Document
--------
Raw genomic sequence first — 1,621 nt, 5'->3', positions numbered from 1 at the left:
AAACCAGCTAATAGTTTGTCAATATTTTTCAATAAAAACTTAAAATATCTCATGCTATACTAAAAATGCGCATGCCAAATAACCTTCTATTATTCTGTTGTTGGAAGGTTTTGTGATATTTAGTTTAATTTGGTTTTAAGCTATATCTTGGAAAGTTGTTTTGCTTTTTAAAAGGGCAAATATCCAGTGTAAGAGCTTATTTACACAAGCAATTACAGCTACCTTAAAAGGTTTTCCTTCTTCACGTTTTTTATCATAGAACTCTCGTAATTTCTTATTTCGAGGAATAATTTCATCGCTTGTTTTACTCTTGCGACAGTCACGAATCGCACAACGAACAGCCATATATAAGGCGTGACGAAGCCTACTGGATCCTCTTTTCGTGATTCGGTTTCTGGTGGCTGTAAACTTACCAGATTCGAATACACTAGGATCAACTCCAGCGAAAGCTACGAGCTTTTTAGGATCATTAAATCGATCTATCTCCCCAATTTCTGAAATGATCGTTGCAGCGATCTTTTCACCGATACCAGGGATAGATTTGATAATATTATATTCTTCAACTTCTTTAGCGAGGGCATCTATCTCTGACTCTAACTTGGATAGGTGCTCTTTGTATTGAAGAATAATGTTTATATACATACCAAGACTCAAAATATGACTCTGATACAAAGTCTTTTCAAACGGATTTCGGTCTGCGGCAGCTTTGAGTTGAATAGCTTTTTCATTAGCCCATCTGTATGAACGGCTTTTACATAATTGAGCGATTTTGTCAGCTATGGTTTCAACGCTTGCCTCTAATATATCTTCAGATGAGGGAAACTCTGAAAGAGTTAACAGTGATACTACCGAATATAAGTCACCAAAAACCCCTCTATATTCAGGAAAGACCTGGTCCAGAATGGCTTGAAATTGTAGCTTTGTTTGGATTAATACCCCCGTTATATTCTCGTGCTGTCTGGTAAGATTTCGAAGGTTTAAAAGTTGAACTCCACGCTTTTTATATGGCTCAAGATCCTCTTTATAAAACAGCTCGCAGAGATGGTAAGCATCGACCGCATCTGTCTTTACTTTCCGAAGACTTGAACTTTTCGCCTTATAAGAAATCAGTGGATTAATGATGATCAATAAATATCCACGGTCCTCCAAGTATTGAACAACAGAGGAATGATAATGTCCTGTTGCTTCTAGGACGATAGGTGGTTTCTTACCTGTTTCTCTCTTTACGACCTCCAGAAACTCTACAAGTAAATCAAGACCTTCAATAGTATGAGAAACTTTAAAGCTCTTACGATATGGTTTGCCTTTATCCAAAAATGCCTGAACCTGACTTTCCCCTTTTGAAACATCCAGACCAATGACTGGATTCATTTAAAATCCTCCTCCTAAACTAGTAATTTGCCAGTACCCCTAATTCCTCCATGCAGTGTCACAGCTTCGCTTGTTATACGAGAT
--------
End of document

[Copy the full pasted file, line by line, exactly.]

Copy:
Raw genomic sequence first — 1,621 nt, 5'->3', positions numbered from 1 at the left:
AAACCAGCTAATAGTTTGTCAATATTTTTCAATAAAAACTTAAAATATCTCATGCTATACTAAAAATGCGCATGCCAAATAACCTTCTATTATTCTGTTGTTGGAAGGTTTTGTGATATTTAGTTTAATTTGGTTTTAAGCTATATCTTGGAAAGTTGTTTTGCTTTTTAAAAGGGCAAATATCCAGTGTAAGAGCTTATTTACACAAGCAATTACAGCTACCTTAAAAGGTTTTCCTTCTTCACGTTTTTTATCATAGAACTCTCGTAATTTCTTATTTCGAGGAATAATTTCATCGCTTGTTTTACTCTTGCGACAGTCACGAATCGCACAACGAACAGCCATATATAAGGCGTGACGAAGCCTACTGGATCCTCTTTTCGTGATTCGGTTTCTGGTGGCTGTAAACTTACCAGATTCGAATACACTAGGATCAACTCCAGCGAAAGCTACGAGCTTTTTAGGATCATTAAATCGATCTATCTCCCCAATTTCTGAAATGATCGTTGCAGCGATCTTTTCACCGATACCAGGGATAGATTTGATAATATTATATTCTTCAACTTCTTTAGCGAGGGCATCTATCTCTGACTCTAACTTGGATAGGTGCTCTTTGTATTGAAGAATAATGTTTATATACATACCAAGACTCAAAATATGACTCTGATACAAAGTCTTTTCAAACGGATTTCGGTCTGCGGCAGCTTTGAGTTGAATAGCTTTTTCATTAGCCCATCTGTATGAACGGCTTTTACATAATTGAGCGATTTTGTCAGCTATGGTTTCAACGCTTGCCTCTAATATATCTTCAGATGAGGGAAACTCTGAAAGAGTTAACAGTGATACTACCGAATATAAGTCACCAAAAACCCCTCTATATTCAGGAAAGACCTGGTCCAGAATGGCTTGAAATTGTAGCTTTGTTTGGATTAATACCCCCGTTATATTCTCGTGCTGTCTGGTAAGATTTCGAAGGTTTAAAAGTTGAACTCCACGCTTTTTATATGGCTCAAGATCCTCTTTATAAAACAGCTCGCAGAGATGGTAAGCATCGACCGCATCTGTCTTTACTTTCCGAAGACTTGAACTTTTCGCCTTATAAGAAATCAGTGGATTAATGATGATCAATAAATATCCACGGTCCTCCAAGTATTGAACAACAGAGGAATGATAATGTCCTGTTGCTTCTAGGACGATAGGTGGTTTCTTACCTGTTTCTCTCTTTACGACCTCCAGAAACTCTACAAGTAAATCAAGACCTTCAATAGTATGAGAAACTTTAAAGCTCTTACGATATGGTTTGCCTTTATCCAAAAATGCCTGAACCTGACTTTCCCCTTTTGAAACATCCAGACCAATGACTGGATTCATTTAAAATCCTCCTCCTAAACTAGTAATTTGCCAGTACCCCTAATTCCTCCATGCAGTGTCACAGCTTCGCTTGTTATACGAGAT